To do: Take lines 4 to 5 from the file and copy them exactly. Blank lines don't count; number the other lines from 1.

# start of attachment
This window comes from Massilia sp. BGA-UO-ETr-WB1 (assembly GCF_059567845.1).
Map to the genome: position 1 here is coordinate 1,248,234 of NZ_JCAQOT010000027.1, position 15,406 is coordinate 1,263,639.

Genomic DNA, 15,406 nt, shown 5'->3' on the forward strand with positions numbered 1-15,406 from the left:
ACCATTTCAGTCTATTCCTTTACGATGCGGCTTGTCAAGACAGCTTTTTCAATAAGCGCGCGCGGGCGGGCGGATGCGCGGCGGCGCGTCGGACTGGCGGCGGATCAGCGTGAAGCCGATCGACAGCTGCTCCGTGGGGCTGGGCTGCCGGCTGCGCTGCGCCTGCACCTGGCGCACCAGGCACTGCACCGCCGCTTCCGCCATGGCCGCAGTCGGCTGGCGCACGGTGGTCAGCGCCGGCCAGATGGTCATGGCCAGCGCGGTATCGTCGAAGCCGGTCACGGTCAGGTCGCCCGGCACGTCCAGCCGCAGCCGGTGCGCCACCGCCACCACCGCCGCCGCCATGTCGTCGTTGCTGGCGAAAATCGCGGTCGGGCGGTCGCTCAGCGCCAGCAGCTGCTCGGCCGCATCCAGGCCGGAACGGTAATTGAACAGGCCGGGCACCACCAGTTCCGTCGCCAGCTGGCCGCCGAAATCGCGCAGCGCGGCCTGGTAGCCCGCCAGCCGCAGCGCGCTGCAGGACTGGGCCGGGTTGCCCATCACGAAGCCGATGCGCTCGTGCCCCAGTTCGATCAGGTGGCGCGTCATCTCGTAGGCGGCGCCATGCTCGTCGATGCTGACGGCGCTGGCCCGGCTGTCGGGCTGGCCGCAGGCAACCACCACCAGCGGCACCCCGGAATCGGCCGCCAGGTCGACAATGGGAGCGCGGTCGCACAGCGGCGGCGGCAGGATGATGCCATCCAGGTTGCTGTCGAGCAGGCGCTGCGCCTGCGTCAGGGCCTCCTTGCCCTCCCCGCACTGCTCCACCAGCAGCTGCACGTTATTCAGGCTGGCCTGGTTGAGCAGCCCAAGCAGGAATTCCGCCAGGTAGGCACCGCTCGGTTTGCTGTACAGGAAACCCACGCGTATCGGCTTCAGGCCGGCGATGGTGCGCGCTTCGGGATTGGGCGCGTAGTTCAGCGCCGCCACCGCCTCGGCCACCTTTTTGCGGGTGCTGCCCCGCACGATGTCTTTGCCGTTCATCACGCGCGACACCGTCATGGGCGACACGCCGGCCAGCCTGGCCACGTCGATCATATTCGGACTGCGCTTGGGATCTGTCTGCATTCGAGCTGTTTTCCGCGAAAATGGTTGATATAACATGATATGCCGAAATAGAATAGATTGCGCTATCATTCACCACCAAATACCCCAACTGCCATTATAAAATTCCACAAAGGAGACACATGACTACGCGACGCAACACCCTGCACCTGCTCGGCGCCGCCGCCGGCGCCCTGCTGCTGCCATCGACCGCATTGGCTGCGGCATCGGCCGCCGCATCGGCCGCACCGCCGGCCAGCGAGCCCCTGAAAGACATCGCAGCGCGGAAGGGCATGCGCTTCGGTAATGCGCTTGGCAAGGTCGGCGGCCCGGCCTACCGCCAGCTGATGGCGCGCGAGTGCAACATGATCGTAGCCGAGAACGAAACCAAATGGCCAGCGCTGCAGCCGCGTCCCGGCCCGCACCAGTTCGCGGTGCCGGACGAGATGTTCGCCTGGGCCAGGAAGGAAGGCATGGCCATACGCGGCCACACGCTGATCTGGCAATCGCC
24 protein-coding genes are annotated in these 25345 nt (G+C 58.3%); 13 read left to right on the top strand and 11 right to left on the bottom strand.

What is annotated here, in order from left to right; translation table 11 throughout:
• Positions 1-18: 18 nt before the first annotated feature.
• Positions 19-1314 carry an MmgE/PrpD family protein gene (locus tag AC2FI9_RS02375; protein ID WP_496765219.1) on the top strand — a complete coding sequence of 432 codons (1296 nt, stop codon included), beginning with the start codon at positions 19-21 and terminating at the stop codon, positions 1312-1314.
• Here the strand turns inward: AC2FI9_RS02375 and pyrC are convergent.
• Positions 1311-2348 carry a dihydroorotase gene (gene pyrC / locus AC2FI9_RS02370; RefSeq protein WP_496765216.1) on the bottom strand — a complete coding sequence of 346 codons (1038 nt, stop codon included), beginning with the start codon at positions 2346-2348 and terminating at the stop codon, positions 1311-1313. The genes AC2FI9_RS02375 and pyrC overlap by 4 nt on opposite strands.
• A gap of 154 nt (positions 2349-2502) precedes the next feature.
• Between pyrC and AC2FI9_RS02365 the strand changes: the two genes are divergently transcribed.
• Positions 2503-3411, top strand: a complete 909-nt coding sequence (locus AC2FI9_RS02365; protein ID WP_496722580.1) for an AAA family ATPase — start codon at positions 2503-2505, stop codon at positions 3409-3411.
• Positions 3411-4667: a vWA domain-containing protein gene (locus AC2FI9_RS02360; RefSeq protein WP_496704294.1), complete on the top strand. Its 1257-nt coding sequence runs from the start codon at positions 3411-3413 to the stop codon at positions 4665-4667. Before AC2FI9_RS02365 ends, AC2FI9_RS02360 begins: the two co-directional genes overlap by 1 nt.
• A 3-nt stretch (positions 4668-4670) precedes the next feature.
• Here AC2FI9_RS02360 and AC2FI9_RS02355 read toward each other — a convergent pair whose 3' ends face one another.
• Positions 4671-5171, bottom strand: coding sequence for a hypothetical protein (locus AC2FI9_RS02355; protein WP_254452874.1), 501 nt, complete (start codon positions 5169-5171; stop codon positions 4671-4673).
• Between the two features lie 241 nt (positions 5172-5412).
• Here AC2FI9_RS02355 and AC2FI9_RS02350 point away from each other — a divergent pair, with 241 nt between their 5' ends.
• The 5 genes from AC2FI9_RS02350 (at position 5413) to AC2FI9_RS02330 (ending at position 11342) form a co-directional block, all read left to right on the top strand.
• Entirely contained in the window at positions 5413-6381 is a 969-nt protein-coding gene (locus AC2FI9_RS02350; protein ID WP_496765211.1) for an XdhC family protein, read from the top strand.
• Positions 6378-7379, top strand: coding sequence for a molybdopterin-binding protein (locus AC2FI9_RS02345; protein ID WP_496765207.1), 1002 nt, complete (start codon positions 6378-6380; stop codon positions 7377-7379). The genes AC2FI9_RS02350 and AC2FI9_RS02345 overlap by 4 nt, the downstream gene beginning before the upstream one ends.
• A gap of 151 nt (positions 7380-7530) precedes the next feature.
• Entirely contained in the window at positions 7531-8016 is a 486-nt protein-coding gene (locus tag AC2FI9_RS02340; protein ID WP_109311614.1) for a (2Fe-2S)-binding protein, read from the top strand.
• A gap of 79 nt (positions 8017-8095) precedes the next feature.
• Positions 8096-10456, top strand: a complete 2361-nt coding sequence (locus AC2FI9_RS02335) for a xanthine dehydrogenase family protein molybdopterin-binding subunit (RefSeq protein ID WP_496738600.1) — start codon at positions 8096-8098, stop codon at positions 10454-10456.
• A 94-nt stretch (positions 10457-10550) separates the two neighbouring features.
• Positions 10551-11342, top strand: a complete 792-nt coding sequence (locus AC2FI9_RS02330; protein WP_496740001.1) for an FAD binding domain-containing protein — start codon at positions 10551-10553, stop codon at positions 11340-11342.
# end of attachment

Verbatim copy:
ACCATTTCAGTCTATTCCTTTACGATGCGGCTTGTCAAGACAGCTTTTTCAATAAGCGCGCGCGGGCGGGCGGATGCGCGGCGGCGCGTCGGACTGGCGGCGGATCAGCGTGAAGCCGATCGACAGCTGCTCCGTGGGGCTGGGCTGCCGGCTGCGCTGCGCCTGCACCTGGCGCACCAGGCACTGCACCGCCGCTTCCGCCATGGCCGCAGTCGGCTGGCGCACGGTGGTCAGCGCCGGCCAGATGGTCATGGCCAGCGCGGTATCGTCGAAGCCGGTCACGGTCAGGTCGCCCGGCACGTCCAGCCGCAGCCGGTGCGCCACCGCCACCACCGCCGCCGCCATGTCGTCGTTGCTGGCGAAAATCGCGGTCGGGCGGTCGCTCAGCGCCAGCAGCTGCTCGGCCGCATCCAGGCCGGAACGGTAATTGAACAGGCCGGGCACCACCAGTTCCGTCGCCAGCTGGCCGCCGAAATCGCGCAGCGCGGCCTGGTAGCCCGCCAGCCGCAGCGCGCTGCAGGACTGGGCCGGGTTGCCCATCACGAAGCCGATGCGCTCGTGCCCCAGTTCGATCAGGTGGCGCGTCATCTCGTAGGCGGCGCCATGCTCGTCGATGCTGACGGCGCTGGCCCGGCTGTCGGGCTGGCCGCAGGCAACCACCACCAGCGGCACCCCGGAATCGGCCGCCAGGTCGACAATGGGAGCGCGGTCGCACAGCGGCGGCGGCAGGATGATGCCATCCAGGTTGCTGTCGAGCAGGCGCTGCGCCTGCGTCAGGGCCTCCTTGCCCTCCCCGCACTGCTCCACCAGCAGCTGCACGTTATTCAGGCTGGCCTGGTTGAGCAGCCCAAGCAGGAATTCCGCCAGGTAGGCACCGCTCGGTTTGCTGTACAGGAAACCCACGCGTATCGGCTTCAGGCCGGCGATGGTGCGCGCTTCGGGATTGGGCGCGTAGTTCAGCGCCGCCACCGCCTCGGCCACCTTTTTGCGGGTGCTGCCCCGCACGATGTCTTTGCCGTTCATCACGCGCGACACCGTCATGGGCGACACGCCGGCCAGCCTGGCCACGTCGATCATATTCGGACTGCGCTTGGGATCTGTCTGCATTCGAGCTGTTTTCCGCGAAAATGGTTGATATAACATGATATGCCGAAATAGAATAGATTGCGCTATCATTCACCACCAAATACCCCAACTGCCATTATAAAATTCCACAAAGGAGACACATGACTACGCGACGCAACACCCTGCACCTGCTCGGCGCCGCCGCCGGCGCCCTGCTGCTGCCATCGACCGCATTGGCTGCGGCATCGGCCGCCGCATCGGCCGCACCGCCGGCCAGCGAGCCCCTGAAAGACATCGCAGCGCGGAAGGGCATGCGCTTCGGTAATGCGCTTGGCAAGGTCGGCGGCCCGGCCTACCGCCAGCTGATGGCGCGCGAGTGCAACATGATCGTAGCCGAGAACGAAACCAAATGGCCAGCGCTGCAGCCGCGTCCCGGCCCGCACCAGTTCGCGGTGCCGGACGAGATGTTCGCCTGGGCCAGGAAGGAAGGCATGGCCATACGCGGCCACACGCTGATCTGGCAATCGCC
24 protein-coding genes are annotated in these 25345 nt (G+C 58.3%); 13 read left to right on the top strand and 11 right to left on the bottom strand.